(Traveler note: That call center phone number will be posted on the Virgin Islands National Park's website when it's up and running.)

Beyond the park's borders on St. John, islanders were pulling together.

"St. John, aptly nicknamed 'Love City' for its tight, loving community, has come together in the most incredible way, demonstrating that the people are St. John’s most powerful resource," said Rebecca Reinbold, a spokeswoman for the island. "Groups of residents have come together, implementing morning community meetings to take inventory of needs and to assemble teams. Locals have spearheaded projects including shelter, evacuation, bringing in/unloading/distribution of water/food/supplies, chain sawing and clearing roads, searching for residents yet to be accounted for, restoring WiFi to Cruz Bay, and more.  

"Virgin Islanders in St. Croix and that are currently stateside are organizing strong relief efforts to evacuate families with small children, pregnant women and sick individuals or those needing medical attention, as well as bringing in much-needed machinery and equipment, supplies, clothing, and more," she added. "Restaurants including The Longboard and Cruz Bay Landing have opened their kitchens and have provided over 2,000 warm meals to residents. The overwhelming network that has pulled together to provide relief is heartwarming, encouraging, and a reminder of what makes St. John such a special place."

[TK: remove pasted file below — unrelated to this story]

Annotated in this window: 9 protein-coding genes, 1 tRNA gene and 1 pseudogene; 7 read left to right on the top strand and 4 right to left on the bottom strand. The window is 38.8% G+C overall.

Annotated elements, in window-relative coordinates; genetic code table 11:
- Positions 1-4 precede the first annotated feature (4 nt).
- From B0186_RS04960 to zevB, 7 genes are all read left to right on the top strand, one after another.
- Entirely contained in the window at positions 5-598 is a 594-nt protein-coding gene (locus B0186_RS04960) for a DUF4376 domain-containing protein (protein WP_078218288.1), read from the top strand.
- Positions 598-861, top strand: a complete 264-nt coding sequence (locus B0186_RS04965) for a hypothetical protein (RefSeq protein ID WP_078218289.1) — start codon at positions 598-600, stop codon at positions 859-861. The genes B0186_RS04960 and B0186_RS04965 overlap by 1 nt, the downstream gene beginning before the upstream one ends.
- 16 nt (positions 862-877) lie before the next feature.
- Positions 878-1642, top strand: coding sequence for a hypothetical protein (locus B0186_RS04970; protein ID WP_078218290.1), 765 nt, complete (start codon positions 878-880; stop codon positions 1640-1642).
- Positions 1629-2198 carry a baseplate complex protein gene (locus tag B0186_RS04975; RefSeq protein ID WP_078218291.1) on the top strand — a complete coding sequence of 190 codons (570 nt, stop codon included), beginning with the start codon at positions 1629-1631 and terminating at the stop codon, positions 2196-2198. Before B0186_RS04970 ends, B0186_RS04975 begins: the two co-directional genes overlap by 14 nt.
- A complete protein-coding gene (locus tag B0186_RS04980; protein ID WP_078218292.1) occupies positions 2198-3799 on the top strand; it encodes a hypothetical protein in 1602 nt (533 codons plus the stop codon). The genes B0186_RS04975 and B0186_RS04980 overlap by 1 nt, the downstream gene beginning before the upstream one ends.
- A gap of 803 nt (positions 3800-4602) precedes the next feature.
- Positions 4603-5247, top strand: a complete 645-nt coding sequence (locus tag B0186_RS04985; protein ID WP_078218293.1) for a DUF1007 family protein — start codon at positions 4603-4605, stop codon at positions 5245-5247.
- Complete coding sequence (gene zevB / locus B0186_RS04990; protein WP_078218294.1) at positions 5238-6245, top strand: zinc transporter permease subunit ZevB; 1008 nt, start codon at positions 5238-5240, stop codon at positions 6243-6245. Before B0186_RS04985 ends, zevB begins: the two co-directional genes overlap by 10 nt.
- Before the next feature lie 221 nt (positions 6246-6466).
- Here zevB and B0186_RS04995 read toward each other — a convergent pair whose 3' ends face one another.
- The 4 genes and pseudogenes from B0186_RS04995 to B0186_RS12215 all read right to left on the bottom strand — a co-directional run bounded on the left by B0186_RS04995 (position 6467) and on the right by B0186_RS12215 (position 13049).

Please Support Independent National Park Journalism

Use the links below to make your donation to National Parks Traveler via PayPal, or send your check to National Parks Traveler, P.O. Box 980452, Park City, Utah, 84098. The Traveler is a 501(c)(3) nonprofit media organization. For U.S. residents, 100 percent of your contributions may be eligible for a tax deduction in accordance with applicable law.